Glossary of Transgender Terms
Terms of Identity
Assigned sex at birth: The sex (male or female) assigned to a child at birth, most often based on the child’s external anatomy. Also referred to as birth sex, natal sex, biological sex or sex.
Cisgender: A term for people whose gender identity generally matches the gender assigned for their physical sex. In other words, someone who does not identify as transgender. The word is derived from the Latin root “cis” meaning “on this side.”
FTM: Female-to-male transgender person. Sometimes identifies as a transgender man. Someone assigned the female gender at birth who identifies on the male spectrum.
Genderqueer and/or nonbinary: People whose gender identity and/or gender expression falls outside the binary categories of man and woman. They may define their gender as falling somewhere in between man and woman, or they may define it as wholly different from these terms.
Gender affirming: Adjective used to refer to behaviors or interventions that affirm a transgender person’s gender identity (e.g., a physician using cross-sex hormones for a transgender patient may be called gender affirming, as can the use of a correctly gendered pronoun.)
MTF: Male-to-female transgender person. Sometimes known as a transgender woman. Someone assigned the male gender at birth who identifies on the female spectrum.
Transgender: An umbrella term for people whose gender identity does not match the sex they were assigned at birth. Transgender people may identify as straight, gay, bisexual or some other sexual orientation.
Transition: An individualized process in which transgender people move from living aligned with the sex they were assigned at birth to living aligned with their gender identity. There are three general aspects to transitioning: social (e.g., presentation, relationships, employment, names/pronouns); medical (e.g., hormones, surgery, mental health) and legal (e.g., changing gender marker and name on legal documents and identification). Each person’s transition path is unique.
Gender Affirming Medical Interventions
Bottom surgery: Colloquial phrase to describe gender affirming genital surgery.
Breast augmentation: Enlarging the breasts using breast implants.
Chest masculinization: A bilateral mastectomy that removes most of the breast tissue, shapes a contoured male chest, and refines the nipples and areolas.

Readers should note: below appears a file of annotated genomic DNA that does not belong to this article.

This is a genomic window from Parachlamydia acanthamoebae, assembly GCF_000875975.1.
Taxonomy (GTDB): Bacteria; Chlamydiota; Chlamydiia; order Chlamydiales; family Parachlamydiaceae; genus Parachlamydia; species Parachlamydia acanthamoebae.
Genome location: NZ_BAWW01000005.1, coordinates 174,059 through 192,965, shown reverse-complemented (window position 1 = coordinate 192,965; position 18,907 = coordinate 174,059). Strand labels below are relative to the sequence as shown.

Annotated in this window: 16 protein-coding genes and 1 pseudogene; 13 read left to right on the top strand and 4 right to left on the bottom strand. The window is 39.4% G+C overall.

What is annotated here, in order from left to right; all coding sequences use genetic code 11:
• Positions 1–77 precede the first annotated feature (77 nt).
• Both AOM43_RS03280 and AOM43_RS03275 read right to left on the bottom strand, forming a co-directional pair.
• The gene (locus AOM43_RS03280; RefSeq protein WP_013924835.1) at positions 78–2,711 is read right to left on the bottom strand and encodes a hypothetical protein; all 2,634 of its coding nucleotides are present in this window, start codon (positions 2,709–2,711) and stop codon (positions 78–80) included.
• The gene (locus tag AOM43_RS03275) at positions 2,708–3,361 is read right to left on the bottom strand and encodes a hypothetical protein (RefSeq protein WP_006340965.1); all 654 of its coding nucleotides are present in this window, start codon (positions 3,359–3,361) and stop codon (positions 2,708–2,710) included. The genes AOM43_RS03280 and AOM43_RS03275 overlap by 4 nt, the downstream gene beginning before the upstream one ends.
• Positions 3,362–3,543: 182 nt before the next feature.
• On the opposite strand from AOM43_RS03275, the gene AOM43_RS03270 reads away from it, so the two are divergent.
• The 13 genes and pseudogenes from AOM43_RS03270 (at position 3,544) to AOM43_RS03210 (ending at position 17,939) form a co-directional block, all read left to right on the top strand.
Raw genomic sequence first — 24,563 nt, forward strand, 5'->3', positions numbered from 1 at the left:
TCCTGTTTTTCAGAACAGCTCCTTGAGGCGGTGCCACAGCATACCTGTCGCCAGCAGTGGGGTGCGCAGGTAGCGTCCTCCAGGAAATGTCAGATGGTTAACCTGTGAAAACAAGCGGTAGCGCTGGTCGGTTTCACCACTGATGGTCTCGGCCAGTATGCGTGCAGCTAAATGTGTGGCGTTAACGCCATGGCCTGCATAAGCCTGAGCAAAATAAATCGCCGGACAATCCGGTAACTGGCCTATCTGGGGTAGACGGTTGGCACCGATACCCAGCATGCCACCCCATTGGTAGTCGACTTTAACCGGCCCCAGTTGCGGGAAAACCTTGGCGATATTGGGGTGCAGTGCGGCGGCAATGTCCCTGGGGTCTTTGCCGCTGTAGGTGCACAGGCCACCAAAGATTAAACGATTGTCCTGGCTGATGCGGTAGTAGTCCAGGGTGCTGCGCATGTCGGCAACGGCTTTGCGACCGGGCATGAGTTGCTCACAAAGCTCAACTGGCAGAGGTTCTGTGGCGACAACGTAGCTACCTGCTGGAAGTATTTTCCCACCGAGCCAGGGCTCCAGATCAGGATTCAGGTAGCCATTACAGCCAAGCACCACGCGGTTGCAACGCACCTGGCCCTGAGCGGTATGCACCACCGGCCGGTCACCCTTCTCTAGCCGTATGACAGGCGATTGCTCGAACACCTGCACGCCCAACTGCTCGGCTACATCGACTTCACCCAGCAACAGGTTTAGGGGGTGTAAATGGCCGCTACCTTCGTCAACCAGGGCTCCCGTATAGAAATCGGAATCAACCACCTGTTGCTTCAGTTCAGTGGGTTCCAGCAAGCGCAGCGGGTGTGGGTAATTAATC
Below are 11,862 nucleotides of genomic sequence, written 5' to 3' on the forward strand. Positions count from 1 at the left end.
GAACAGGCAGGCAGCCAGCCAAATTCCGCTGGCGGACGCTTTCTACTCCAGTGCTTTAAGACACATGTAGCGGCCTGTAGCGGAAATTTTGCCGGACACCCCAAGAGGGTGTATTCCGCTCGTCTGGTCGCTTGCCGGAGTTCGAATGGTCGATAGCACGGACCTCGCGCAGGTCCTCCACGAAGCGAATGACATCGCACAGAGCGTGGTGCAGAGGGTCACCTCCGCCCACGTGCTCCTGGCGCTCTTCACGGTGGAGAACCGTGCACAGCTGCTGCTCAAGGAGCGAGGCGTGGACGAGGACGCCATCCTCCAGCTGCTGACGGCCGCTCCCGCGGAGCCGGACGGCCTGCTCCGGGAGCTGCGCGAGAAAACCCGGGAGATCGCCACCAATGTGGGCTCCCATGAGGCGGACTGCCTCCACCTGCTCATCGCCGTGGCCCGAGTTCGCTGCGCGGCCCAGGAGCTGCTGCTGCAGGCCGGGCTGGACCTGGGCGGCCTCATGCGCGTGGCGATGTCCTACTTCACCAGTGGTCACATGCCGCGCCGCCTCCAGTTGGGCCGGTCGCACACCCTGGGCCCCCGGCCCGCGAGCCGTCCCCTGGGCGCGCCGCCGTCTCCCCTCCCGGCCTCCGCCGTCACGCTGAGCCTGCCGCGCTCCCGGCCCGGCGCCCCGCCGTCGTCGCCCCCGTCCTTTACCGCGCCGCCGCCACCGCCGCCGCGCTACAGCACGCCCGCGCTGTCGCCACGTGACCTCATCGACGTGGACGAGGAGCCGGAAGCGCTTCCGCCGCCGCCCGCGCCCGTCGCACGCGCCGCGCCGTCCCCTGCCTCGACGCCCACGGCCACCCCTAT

Facial feminization surgery: Includes such procedures as reshaping the nose, and brow or forehead lift; reshaping of the chin, cheek and jaw; Adam’s apple reduction; lip augmentation; hairline restoration and earlobe reduction.
Facial masculinization surgery: Includes forehead lengthening and augmentation; cheek augmentation, reshaping the nose and chin; jaw augmentation; thyroid cartilage enhancement to construct an Adam’s apple.
Hormone replacement therapy (HRT): The process in which transgender people choose to take a prescription of synthetic hormones. For transgender women, that may include estrogen as well as testosterone blockers. For transgender men: testosterone (T).
Metoidioplasty: A surgical procedure that works with existing genital tissue to form a phallus, or new penis. It can be performed on anyone with significant clitoral growth caused by using testosterone.
Penile construction/phalloplasty: The construction of a penis generally includes several procedures that are often performed in tandem. They may include the following: a hysterectomy to remove the uterus, an oophorectomy to remove the ovaries, a vaginectomy to remove the vagina, a phalloplasty to turn a flap of donor skin into a phallus, a scrotectomy to turn the labia majora into a scrotum, a urethroplasty to lengthen and hook up the urethra inside the new phallus, a glansplasty to sculpt the appearance of an uncircumcised penis tip, and a penile implant to allow for erection.
Top surgery: Colloquial phrase to describe gender affirming surgery of the chest — either bilateral mastectomy or breast augmentation.
Vaginal construction/vaginoplasty: A procedure in which surgeons may remove the penis and testes, if still present, and use tissues from the penis to construction the vagina, clitoris and labia.
Sources: The Johns Hopkins University’s LGBTQ Life, Johns Hopkins Medicine, and Healthline